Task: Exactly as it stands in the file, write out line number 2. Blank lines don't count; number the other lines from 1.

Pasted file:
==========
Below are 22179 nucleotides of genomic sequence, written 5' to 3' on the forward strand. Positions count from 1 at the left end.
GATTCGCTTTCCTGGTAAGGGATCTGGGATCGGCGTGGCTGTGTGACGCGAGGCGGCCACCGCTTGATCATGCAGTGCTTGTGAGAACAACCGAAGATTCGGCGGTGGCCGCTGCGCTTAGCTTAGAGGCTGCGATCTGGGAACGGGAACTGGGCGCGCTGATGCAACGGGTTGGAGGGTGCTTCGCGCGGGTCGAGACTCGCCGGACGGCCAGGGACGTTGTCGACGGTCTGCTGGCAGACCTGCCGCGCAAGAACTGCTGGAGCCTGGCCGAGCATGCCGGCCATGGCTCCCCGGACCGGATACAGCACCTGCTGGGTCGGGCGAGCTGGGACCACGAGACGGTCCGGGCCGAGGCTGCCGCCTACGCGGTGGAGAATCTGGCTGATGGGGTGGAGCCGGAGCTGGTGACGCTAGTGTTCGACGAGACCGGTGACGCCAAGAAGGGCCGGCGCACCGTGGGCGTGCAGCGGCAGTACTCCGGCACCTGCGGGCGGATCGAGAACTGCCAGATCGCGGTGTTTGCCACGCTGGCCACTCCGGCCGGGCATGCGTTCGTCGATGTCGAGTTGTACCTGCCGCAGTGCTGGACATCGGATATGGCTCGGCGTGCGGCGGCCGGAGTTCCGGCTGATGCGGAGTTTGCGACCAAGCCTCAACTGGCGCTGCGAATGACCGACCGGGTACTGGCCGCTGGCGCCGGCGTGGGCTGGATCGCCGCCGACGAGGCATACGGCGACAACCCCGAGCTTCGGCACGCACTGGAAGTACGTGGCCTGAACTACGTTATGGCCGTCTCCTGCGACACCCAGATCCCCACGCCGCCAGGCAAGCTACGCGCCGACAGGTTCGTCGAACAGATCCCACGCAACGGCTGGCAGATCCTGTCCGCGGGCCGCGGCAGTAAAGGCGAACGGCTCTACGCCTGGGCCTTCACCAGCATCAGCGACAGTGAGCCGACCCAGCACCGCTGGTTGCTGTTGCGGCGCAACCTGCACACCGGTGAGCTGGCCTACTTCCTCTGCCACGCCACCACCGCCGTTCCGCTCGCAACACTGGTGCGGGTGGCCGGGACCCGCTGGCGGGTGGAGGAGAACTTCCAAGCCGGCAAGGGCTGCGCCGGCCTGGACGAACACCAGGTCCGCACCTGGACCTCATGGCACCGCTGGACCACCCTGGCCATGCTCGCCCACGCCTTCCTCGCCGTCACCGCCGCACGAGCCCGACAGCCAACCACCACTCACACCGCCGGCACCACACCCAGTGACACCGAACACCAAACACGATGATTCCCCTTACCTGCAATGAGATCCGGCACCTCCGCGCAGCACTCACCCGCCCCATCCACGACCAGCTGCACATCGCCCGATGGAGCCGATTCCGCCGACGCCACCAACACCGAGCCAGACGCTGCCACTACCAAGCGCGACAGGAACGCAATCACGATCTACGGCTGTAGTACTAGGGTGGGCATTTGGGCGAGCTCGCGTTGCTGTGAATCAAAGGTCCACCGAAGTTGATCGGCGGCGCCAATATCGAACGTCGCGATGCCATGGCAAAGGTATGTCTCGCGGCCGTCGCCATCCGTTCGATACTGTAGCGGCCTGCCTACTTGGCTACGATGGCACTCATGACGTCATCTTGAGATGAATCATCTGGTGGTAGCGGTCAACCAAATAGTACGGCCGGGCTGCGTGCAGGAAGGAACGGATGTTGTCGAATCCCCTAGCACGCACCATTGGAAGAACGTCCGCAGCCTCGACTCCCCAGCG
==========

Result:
GATTCGCTTTCCTGGTAAGGGATCTGGGATCGGCGTGGCTGTGTGACGCGAGGCGGCCACCGCTTGATCATGCAGTGCTTGTGAGAACAACCGAAGATTCGGCGGTGGCCGCTGCGCTTAGCTTAGAGGCTGCGATCTGGGAACGGGAACTGGGCGCGCTGATGCAACGGGTTGGAGGGTGCTTCGCGCGGGTCGAGACTCGCCGGACGGCCAGGGACGTTGTCGACGGTCTGCTGGCAGACCTGCCGCGCAAGAACTGCTGGAGCCTGGCCGAGCATGCCGGCCATGGCTCCCCGGACCGGATACAGCACCTGCTGGGTCGGGCGAGCTGGGACCACGAGACGGTCCGGGCCGAGGCTGCCGCCTACGCGGTGGAGAATCTGGCTGATGGGGTGGAGCCGGAGCTGGTGACGCTAGTGTTCGACGAGACCGGTGACGCCAAGAAGGGCCGGCGCACCGTGGGCGTGCAGCGGCAGTACTCCGGCACCTGCGGGCGGATCGAGAACTGCCAGATCGCGGTGTTTGCCACGCTGGCCACTCCGGCCGGGCATGCGTTCGTCGATGTCGAGTTGTACCTGCCGCAGTGCTGGACATCGGATATGGCTCGGCGTGCGGCGGCCGGAGTTCCGGCTGATGCGGAGTTTGCGACCAAGCCTCAACTGGCGCTGCGAATGACCGACCGGGTACTGGCCGCTGGCGCCGGCGTGGGCTGGATCGCCGCCGACGAGGCATACGGCGACAACCCCGAGCTTCGGCACGCACTGGAAGTACGTGGCCTGAACTACGTTATGGCCGTCTCCTGCGACACCCAGATCCCCACGCCGCCAGGCAAGCTACGCGCCGACAGGTTCGTCGAACAGATCCCACGCAACGGCTGGCAGATCCTGTCCGCGGGCCGCGGCAGTAAAGGCGAACGGCTCTACGCCTGGGCCTTCACCAGCATCAGCGACAGTGAGCCGACCCAGCACCGCTGGTTGCTGTTGCGGCGCAACCTGCACACCGGTGAGCTGGCCTACTTCCTCTGCCACGCCACCACCGCCGTTCCGCTCGCAACACTGGTGCGGGTGGCCGGGACCCGCTGGCGGGTGGAGGAGAACTTCCAAGCCGGCAAGGGCTGCGCCGGCCTGGACGAACACCAGGTCCGCACCTGGACCTCATGGCACCGCTGGACCACCCTGGCCATGCTCGCCCACGCCTTCCTCGCCGTCACCGCCGCACGAGCCCGACAGCCAACCACCACTCACACCGCCGGCACCACACCCAGTGACACCGAACACCAAACACGATGATTCCCCTTACCTGCAATGAGATCCGGCACCTCCGCGCAGCACTCACCCGCCCCATCCACGACCAGCTGCACATCGCCCGATGGAGCCGATTCCGCCGACGCCACCAACACCGAGCCAGACGCTGCCACTACCAAGCGCGACAGGAACGCAATCACGATCTACGGCTGTAGTACTAGGGTGGGCATTTGGGCGAGCTCGCGTTGCTGTGAATCAAAGGTCCACCGAAGTTGATCGGCGGCGCCAATATCGAACGTCGCGATGCCATGGCAAAGGTATGTCTCGCGGCCGTCGCCATCCGTTCGATACTGTAGCGGCCTGCCTACTTGGCTACGATGGCACTCATGACGTCATCTTGAGATGAATCATCTGGTGGTAGCGGTCAACCAAATAGTACGGCCGGGCTGCGTGCAGGAAGGAACGGATGTTGTCGAATCCCCTAGCACGCACCATTGGAAGAACGTCCGCAGCCTCGACTCCCCAGCG